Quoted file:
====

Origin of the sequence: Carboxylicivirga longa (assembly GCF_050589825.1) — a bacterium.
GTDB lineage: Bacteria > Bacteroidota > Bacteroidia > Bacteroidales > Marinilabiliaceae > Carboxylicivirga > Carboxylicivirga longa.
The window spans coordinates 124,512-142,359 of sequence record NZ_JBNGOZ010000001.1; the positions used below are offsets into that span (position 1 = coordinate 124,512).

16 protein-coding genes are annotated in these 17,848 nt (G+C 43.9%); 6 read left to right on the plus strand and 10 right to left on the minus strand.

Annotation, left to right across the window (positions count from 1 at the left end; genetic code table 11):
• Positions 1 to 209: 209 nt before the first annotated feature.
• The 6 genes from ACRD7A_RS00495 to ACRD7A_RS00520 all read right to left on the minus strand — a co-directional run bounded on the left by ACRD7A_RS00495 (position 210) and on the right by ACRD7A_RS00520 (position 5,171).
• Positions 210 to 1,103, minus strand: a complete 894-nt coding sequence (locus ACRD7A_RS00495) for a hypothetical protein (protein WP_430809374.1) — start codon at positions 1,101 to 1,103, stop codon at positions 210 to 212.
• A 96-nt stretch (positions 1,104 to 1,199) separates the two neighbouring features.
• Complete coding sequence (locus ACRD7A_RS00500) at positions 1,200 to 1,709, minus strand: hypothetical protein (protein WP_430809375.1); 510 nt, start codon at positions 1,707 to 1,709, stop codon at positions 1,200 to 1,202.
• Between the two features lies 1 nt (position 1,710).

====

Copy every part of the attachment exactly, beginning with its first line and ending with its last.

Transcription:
Origin of the sequence: Carboxylicivirga longa (assembly GCF_050589825.1) — a bacterium.
GTDB lineage: Bacteria > Bacteroidota > Bacteroidia > Bacteroidales > Marinilabiliaceae > Carboxylicivirga > Carboxylicivirga longa.
The window spans coordinates 124,512-142,359 of sequence record NZ_JBNGOZ010000001.1; the positions used below are offsets into that span (position 1 = coordinate 124,512).

16 protein-coding genes are annotated in these 17,848 nt (G+C 43.9%); 6 read left to right on the plus strand and 10 right to left on the minus strand.

Annotation, left to right across the window (positions count from 1 at the left end; genetic code table 11):
• Positions 1 to 209: 209 nt before the first annotated feature.
• The 6 genes from ACRD7A_RS00495 to ACRD7A_RS00520 all read right to left on the minus strand — a co-directional run bounded on the left by ACRD7A_RS00495 (position 210) and on the right by ACRD7A_RS00520 (position 5,171).
• Positions 210 to 1,103, minus strand: a complete 894-nt coding sequence (locus ACRD7A_RS00495) for a hypothetical protein (protein WP_430809374.1) — start codon at positions 1,101 to 1,103, stop codon at positions 210 to 212.
• A 96-nt stretch (positions 1,104 to 1,199) separates the two neighbouring features.
• Complete coding sequence (locus ACRD7A_RS00500) at positions 1,200 to 1,709, minus strand: hypothetical protein (protein WP_430809375.1); 510 nt, start codon at positions 1,707 to 1,709, stop codon at positions 1,200 to 1,202.
• Between the two features lies 1 nt (position 1,710).